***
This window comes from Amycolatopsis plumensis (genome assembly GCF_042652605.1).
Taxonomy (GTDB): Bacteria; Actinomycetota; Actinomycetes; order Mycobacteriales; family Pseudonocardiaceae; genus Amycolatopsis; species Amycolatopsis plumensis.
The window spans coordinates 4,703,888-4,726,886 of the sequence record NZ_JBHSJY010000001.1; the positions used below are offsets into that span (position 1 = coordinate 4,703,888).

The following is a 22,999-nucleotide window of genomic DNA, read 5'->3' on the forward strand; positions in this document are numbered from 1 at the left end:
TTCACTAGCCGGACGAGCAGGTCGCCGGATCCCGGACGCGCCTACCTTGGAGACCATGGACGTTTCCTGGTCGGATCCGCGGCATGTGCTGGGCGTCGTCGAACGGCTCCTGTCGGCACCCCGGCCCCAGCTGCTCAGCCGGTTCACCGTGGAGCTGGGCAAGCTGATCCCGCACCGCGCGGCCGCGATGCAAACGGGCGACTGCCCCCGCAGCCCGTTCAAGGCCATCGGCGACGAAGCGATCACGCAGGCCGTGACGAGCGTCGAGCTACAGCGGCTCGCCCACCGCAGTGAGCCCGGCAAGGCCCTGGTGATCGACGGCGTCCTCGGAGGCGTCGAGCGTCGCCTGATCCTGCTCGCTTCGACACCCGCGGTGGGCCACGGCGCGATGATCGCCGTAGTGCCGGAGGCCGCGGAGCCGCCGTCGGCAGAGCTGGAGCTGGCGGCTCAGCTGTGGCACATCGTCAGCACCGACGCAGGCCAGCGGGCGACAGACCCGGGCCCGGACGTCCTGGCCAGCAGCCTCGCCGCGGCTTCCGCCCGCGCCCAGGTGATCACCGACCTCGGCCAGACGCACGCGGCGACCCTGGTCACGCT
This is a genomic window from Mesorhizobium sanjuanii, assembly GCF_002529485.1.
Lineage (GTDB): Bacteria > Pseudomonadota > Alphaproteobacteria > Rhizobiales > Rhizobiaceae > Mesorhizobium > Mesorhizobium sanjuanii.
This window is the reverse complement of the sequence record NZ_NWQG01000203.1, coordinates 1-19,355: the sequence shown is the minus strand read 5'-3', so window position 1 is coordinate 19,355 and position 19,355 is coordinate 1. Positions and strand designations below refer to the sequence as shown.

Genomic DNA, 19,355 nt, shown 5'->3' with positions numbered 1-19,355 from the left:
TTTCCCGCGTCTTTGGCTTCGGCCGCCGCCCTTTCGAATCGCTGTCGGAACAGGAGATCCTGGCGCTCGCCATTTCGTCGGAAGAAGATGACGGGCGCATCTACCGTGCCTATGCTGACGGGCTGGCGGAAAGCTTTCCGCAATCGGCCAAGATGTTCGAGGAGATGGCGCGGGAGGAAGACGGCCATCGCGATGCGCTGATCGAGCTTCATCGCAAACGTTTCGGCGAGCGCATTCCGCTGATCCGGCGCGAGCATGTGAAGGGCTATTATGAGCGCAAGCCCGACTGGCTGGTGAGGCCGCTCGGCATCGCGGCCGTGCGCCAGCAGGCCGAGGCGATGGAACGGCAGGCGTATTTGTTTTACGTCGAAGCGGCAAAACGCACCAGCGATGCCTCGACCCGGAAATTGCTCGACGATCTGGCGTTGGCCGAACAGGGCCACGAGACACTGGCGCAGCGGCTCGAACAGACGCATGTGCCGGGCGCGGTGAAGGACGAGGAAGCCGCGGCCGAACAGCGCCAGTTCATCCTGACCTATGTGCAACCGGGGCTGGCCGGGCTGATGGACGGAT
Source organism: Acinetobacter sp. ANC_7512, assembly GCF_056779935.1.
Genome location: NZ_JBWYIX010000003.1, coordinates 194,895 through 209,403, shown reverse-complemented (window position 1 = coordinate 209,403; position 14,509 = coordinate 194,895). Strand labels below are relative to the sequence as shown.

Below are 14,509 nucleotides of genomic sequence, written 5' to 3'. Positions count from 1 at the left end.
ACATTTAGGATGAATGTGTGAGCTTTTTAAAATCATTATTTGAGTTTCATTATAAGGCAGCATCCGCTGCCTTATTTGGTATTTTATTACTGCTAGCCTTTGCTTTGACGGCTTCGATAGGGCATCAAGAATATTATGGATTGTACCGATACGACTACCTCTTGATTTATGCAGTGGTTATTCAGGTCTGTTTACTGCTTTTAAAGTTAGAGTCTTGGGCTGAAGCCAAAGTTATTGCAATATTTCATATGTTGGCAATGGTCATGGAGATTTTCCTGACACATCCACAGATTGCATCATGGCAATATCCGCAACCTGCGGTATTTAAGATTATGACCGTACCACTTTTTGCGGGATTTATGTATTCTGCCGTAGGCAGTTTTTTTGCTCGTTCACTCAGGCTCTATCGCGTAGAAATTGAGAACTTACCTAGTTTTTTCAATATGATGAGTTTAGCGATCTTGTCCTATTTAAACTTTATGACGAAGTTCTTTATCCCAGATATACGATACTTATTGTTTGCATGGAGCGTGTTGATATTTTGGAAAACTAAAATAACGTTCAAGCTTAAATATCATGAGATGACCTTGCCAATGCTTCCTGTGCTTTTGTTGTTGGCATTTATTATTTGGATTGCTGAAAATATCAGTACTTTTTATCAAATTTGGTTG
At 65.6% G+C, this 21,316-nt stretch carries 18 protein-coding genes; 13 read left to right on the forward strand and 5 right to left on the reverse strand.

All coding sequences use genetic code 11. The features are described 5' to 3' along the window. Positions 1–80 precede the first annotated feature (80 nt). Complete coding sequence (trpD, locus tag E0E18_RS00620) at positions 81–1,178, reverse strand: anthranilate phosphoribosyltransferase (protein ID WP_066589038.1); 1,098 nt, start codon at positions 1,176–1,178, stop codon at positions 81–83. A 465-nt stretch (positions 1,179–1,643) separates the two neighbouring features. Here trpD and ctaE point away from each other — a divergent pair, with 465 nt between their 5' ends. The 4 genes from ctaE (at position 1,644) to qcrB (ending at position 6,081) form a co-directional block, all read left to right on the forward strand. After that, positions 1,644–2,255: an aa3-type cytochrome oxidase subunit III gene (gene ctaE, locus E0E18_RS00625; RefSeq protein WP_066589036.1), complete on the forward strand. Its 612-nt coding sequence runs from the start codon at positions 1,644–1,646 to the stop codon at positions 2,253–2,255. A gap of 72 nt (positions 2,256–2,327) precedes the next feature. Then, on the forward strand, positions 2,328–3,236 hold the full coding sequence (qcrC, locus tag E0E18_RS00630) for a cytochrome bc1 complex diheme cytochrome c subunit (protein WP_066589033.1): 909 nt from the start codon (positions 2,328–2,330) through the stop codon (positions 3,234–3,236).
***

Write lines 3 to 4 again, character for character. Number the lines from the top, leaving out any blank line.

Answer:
The window spans coordinates 4,703,888-4,726,886 of the sequence record NZ_JBHSJY010000001.1; the positions used below are offsets into that span (position 1 = coordinate 4,703,888).

The following is a 22,999-nucleotide window of genomic DNA, read 5'->3' on the forward strand; positions in this document are numbered from 1 at the left end: